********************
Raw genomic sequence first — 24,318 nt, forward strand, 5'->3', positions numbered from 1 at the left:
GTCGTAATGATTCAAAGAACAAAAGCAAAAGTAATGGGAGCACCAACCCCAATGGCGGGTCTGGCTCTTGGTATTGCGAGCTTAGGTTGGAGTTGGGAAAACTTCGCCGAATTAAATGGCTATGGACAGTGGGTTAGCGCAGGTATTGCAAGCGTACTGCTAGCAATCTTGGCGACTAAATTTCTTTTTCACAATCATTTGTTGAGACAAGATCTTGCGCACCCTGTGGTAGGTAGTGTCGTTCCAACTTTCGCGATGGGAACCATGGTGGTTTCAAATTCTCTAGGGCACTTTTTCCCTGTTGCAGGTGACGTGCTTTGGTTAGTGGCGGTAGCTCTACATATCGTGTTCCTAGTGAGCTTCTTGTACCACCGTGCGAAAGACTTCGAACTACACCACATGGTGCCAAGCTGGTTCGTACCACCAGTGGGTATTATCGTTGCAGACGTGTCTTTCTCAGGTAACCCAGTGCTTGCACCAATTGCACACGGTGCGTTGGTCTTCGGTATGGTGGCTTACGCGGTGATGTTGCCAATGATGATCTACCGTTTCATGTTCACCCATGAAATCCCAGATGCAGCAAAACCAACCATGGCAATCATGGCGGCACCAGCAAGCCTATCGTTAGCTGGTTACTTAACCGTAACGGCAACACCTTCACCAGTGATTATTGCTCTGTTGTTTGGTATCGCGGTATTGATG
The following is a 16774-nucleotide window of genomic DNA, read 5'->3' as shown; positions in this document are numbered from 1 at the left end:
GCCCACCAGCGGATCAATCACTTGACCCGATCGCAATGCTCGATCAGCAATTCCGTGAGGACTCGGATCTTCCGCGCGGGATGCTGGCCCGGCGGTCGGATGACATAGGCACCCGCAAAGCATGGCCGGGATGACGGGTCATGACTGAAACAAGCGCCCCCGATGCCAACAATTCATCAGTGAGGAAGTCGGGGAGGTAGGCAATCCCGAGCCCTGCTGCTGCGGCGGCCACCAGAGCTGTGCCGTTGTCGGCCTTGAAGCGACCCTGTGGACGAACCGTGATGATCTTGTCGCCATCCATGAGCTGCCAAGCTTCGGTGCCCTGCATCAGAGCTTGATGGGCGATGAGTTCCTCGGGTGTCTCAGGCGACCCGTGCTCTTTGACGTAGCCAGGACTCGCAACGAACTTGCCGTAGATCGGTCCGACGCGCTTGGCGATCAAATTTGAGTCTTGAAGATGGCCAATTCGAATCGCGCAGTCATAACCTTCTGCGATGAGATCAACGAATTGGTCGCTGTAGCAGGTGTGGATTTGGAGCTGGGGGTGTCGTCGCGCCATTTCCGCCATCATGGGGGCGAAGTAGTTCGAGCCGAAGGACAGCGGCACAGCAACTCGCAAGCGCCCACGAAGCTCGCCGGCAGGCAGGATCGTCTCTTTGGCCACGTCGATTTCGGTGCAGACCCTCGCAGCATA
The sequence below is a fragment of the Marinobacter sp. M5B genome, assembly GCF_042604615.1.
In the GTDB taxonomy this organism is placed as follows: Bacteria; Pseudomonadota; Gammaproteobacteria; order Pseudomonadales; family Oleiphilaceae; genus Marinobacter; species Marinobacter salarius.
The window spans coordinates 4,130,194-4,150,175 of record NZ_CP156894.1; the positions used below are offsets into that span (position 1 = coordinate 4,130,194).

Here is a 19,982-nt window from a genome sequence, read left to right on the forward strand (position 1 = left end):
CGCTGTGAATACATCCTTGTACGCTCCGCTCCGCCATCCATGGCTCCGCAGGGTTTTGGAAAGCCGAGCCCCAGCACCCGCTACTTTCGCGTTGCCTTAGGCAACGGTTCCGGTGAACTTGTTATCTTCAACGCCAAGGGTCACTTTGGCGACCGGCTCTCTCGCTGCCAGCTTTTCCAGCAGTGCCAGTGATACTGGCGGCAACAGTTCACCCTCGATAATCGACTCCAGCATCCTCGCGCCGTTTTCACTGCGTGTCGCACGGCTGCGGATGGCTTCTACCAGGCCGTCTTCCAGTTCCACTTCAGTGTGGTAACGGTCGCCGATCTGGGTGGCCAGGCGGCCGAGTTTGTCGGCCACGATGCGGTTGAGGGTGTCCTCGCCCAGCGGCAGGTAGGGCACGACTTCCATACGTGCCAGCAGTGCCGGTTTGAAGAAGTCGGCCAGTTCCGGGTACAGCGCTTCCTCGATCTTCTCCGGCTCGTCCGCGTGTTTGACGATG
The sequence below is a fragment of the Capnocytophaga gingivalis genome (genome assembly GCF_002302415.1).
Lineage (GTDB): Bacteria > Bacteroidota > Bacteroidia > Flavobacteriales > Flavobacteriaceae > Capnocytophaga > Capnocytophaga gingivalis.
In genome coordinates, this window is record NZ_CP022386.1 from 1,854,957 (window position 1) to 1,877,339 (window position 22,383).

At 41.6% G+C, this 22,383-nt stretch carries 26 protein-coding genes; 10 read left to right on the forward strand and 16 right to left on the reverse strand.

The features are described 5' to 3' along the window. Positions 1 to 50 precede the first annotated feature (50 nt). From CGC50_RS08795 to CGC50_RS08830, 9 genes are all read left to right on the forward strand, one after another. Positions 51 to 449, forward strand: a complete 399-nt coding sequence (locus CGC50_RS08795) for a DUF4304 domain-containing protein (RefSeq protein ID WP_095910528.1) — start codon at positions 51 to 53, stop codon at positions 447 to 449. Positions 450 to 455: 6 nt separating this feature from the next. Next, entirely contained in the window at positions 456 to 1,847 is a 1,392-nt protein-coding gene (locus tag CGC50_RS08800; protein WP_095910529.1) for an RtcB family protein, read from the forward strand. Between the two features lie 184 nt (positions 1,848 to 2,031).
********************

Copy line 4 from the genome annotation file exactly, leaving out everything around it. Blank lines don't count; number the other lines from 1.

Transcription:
GCCCACCAGCGGATCAATCACTTGACCCGATCGCAATGCTCGATCAGCAATTCCGTGAGGACTCGGATCTTCCGCGCGGGATGCTGGCCCGGCGGTCGGATGACATAGGCACCCGCAAAGCATGGCCGGGATGACGGGTCATGACTGAAACAAGCGCCCCCGATGCCAACAATTCATCAGTGAGGAAGTCGGGGAGGTAGGCAATCCCGAGCCCTGCTGCTGCGGCGGCCACCAGAGCTGTGCCGTTGTCGGCCTTGAAGCGACCCTGTGGACGAACCGTGATGATCTTGTCGCCATCCATGAGCTGCCAAGCTTCGGTGCCCTGCATCAGAGCTTGATGGGCGATGAGTTCCTCGGGTGTCTCAGGCGACCCGTGCTCTTTGACGTAGCCAGGACTCGCAACGAACTTGCCGTAGATCGGTCCGACGCGCTTGGCGATCAAATTTGAGTCTTGAAGATGGCCAATTCGAATCGCGCAGTCATAACCTTCTGCGATGAGATCAACGAATTGGTCGCTGTAGCAGGTGTGGATTTGGAGCTGGGGGTGTCGTCGCGCCATTTCCGCCATCATGGGGGCGAAGTAGTTCGAGCCGAAGGACAGCGGCACAGCAACTCGCAAGCGCCCACGAAGCTCGCCGGCAGGCAGGATCGTCTCTTTGGCCACGTCGATTTCGGTGCAGACCCTCGCAGCATA